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The Community Foundation Blog


Building a strong, inclusive afterschool system
By KateGibson / January 30, 2019
Building a strong, inclusive afterschool system

When they took office in 2017, Mayor Levar Stoney and his administration were asked several big questions: How can we make Richmond the best place in the Commonwealth for a child to grow up? How can we create communities where our kids are not just surviving, but thriving?

In front of a crowd gathered at Maymont, Stoney updated the community on his administration’s progress in supporting our City’s youth. One major initiative in development is the creation of a citywide system of afterschool programs, with the goal to provide every elementary and middle school student in Richmond Public Schools (RPS) with access to high-quality, full-service afterschool programming by 2020.

Research shows that these programs can reinforce school learning objectives and provide children with enrichment experiences they may not otherwise have, leading to positive effects on school performance, attendance and student well-being, along with a reduction in juvenile crime.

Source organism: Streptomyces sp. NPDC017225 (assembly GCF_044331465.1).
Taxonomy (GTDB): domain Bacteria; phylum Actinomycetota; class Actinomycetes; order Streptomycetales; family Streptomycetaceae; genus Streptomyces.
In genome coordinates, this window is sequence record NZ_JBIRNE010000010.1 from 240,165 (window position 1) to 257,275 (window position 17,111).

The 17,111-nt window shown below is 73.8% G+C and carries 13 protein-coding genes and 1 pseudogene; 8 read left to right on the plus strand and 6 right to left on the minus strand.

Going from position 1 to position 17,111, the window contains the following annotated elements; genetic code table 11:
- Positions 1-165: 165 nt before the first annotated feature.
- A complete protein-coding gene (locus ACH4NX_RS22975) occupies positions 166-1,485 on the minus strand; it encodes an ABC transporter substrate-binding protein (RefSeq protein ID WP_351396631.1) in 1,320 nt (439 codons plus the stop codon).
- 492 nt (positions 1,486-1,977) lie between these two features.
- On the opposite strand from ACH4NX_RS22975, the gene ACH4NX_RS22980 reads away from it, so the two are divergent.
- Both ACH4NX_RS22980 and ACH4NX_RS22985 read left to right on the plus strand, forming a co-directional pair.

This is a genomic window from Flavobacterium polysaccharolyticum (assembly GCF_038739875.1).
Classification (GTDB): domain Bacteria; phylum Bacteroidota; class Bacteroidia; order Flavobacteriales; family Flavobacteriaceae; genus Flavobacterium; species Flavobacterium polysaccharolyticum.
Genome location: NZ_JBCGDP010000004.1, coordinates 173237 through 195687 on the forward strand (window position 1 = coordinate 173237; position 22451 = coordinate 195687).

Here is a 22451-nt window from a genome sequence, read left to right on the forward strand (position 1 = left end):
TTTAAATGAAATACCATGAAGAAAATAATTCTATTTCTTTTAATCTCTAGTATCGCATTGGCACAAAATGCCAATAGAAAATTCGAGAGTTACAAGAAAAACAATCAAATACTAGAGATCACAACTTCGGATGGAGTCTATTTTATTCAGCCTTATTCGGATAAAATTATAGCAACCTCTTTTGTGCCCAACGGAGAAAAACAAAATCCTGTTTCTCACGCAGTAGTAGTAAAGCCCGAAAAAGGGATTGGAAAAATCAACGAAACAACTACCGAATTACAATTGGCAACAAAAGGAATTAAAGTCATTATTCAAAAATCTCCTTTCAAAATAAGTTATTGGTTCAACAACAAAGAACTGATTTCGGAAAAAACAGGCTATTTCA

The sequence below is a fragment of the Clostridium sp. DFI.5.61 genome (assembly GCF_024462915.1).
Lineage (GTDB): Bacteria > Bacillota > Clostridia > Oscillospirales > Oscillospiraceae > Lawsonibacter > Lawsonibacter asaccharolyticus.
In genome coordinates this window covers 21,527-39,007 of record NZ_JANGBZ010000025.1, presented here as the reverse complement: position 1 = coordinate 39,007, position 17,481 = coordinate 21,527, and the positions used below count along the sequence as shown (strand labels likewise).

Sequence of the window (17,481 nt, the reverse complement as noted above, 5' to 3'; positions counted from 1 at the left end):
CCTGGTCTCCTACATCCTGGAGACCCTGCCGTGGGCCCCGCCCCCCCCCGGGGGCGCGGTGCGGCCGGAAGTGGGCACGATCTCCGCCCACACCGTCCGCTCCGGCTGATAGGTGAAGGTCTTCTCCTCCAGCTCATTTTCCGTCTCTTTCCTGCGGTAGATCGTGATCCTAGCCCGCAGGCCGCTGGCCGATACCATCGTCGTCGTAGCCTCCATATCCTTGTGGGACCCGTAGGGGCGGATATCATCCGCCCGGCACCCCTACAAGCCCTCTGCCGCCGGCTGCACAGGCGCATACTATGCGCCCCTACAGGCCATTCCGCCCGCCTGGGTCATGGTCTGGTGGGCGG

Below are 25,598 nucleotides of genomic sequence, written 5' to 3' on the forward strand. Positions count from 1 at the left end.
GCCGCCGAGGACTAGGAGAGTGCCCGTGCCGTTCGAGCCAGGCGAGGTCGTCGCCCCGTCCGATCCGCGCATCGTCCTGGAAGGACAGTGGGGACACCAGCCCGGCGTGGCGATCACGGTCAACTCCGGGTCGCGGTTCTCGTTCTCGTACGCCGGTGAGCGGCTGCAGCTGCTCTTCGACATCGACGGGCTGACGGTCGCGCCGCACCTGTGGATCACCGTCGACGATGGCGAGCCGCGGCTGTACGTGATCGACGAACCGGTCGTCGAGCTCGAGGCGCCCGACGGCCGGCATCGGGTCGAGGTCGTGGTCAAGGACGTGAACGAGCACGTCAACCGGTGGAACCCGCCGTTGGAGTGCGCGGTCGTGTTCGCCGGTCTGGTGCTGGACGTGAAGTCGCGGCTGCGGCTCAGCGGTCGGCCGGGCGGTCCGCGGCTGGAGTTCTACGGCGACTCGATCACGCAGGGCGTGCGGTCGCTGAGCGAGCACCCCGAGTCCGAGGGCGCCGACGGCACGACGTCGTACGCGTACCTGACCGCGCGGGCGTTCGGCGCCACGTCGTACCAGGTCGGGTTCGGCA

However, students who could benefit the most from these programs tend to have the least access. Upon surveying the afterschool landscape in 2017, Stoney’s team found that only about 15% of RPS elementary and middle school students had access to programs like these. Cost, lack of transportation, and lack of available programs can create barriers that keep students away from activities that could help close the learning gap.

Last year, RPS increased this access rate to 23%, as increased funding from the City, Altria, the Community Foundation, Robins Foundation and United Way of Greater Richmond & Petersburg expanded partnerships with several leading youth organizations. This service coalition coordinates free afterschool programs located at the schools or nearby with designated transportation. Partners include:

Because only a limited number of youth organizations can provide full-service programming (or programs offered at least three days per week), the City is examining how to bring all available resources together and coordinate services among other providers as well.

With this comprehensive approach, Stoney hopes to provide Richmond students with opportunities to explore their aspirations for the future.

“Where your passion and your skill intersect – to me, that’s richness in life.’” Stoney said. “I got that from some hard-working parents who poured their hopes, dreams and desires into me, the same way this administration will support each and every child who walks through those doors as well.”

Click here to learn more about afterschool time and the Community Foundation's Fund for Quality Afterschool Programs

Photos courtesy of NextUp RVA

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